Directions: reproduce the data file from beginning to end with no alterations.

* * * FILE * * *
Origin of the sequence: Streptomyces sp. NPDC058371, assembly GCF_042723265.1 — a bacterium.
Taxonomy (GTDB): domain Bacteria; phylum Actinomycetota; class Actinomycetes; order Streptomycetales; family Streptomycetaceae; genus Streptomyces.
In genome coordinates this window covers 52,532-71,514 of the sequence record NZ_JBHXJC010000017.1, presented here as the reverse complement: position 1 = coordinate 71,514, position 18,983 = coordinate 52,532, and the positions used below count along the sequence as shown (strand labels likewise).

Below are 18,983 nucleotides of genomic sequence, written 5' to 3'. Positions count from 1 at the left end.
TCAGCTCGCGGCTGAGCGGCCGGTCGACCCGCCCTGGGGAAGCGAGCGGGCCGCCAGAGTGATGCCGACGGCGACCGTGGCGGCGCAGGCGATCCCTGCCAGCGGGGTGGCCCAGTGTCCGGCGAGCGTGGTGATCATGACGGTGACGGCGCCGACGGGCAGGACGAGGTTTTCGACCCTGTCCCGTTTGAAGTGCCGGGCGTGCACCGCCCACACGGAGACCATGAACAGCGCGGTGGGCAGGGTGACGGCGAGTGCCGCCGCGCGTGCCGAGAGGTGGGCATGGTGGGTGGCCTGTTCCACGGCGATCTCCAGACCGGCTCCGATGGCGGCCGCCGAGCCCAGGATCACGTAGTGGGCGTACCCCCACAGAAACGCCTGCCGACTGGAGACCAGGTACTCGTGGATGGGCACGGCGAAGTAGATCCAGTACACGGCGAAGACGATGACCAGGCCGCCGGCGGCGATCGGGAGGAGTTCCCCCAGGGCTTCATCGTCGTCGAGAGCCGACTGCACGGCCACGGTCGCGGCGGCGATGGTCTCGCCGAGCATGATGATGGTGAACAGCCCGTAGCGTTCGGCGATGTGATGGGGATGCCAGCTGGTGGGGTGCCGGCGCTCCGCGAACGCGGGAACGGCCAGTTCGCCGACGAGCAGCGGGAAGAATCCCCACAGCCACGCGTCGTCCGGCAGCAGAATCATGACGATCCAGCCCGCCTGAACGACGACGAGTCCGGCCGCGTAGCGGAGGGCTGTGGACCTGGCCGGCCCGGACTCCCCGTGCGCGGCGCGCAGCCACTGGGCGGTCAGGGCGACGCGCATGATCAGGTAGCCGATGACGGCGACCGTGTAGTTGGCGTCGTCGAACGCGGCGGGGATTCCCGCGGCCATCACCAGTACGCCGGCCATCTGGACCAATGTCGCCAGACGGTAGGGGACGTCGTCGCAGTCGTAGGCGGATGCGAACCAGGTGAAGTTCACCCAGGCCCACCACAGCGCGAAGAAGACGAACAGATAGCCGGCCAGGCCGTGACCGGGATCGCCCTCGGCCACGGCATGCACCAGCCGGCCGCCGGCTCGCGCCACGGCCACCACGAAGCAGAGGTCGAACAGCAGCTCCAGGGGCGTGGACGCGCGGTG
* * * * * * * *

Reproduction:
Origin of the sequence: Streptomyces sp. NPDC058371, assembly GCF_042723265.1 — a bacterium.
Taxonomy (GTDB): domain Bacteria; phylum Actinomycetota; class Actinomycetes; order Streptomycetales; family Streptomycetaceae; genus Streptomyces.
In genome coordinates this window covers 52,532-71,514 of the sequence record NZ_JBHXJC010000017.1, presented here as the reverse complement: position 1 = coordinate 71,514, position 18,983 = coordinate 52,532, and the positions used below count along the sequence as shown (strand labels likewise).

Below are 18,983 nucleotides of genomic sequence, written 5' to 3'. Positions count from 1 at the left end.
TCAGCTCGCGGCTGAGCGGCCGGTCGACCCGCCCTGGGGAAGCGAGCGGGCCGCCAGAGTGATGCCGACGGCGACCGTGGCGGCGCAGGCGATCCCTGCCAGCGGGGTGGCCCAGTGTCCGGCGAGCGTGGTGATCATGACGGTGACGGCGCCGACGGGCAGGACGAGGTTTTCGACCCTGTCCCGTTTGAAGTGCCGGGCGTGCACCGCCCACACGGAGACCATGAACAGCGCGGTGGGCAGGGTGACGGCGAGTGCCGCCGCGCGTGCCGAGAGGTGGGCATGGTGGGTGGCCTGTTCCACGGCGATCTCCAGACCGGCTCCGATGGCGGCCGCCGAGCCCAGGATCACGTAGTGGGCGTACCCCCACAGAAACGCCTGCCGACTGGAGACCAGGTACTCGTGGATGGGCACGGCGAAGTAGATCCAGTACACGGCGAAGACGATGACCAGGCCGCCGGCGGCGATCGGGAGGAGTTCCCCCAGGGCTTCATCGTCGTCGAGAGCCGACTGCACGGCCACGGTCGCGGCGGCGATGGTCTCGCCGAGCATGATGATGGTGAACAGCCCGTAGCGTTCGGCGATGTGATGGGGATGCCAGCTGGTGGGGTGCCGGCGCTCCGCGAACGCGGGAACGGCCAGTTCGCCGACGAGCAGCGGGAAGAATCCCCACAGCCACGCGTCGTCCGGCAGCAGAATCATGACGATCCAGCCCGCCTGAACGACGACGAGTCCGGCCGCGTAGCGGAGGGCTGTGGACCTGGCCGGCCCGGACTCCCCGTGCGCGGCGCGCAGCCACTGGGCGGTCAGGGCGACGCGCATGATCAGGTAGCCGATGACGGCGACCGTGTAGTTGGCGTCGTCGAACGCGGCGGGGATTCCCGCGGCCATCACCAGTACGCCGGCCATCTGGACCAATGTCGCCAGACGGTAGGGGACGTCGTCGCAGTCGTAGGCGGATGCGAACCAGGTGAAGTTCACCCAGGCCCACCACAGCGCGAAGAAGACGAACAGATAGCCGGCCAGGCCGTGACCGGGATCGCCCTCGGCCACGGCATGCACCAGCCGGCCGCCGGCTCGCGCCACGGCCACCACGAAGCAGAGGTCGAACAGCAGCTCCAGGGGCGTGGACGCGCGGTG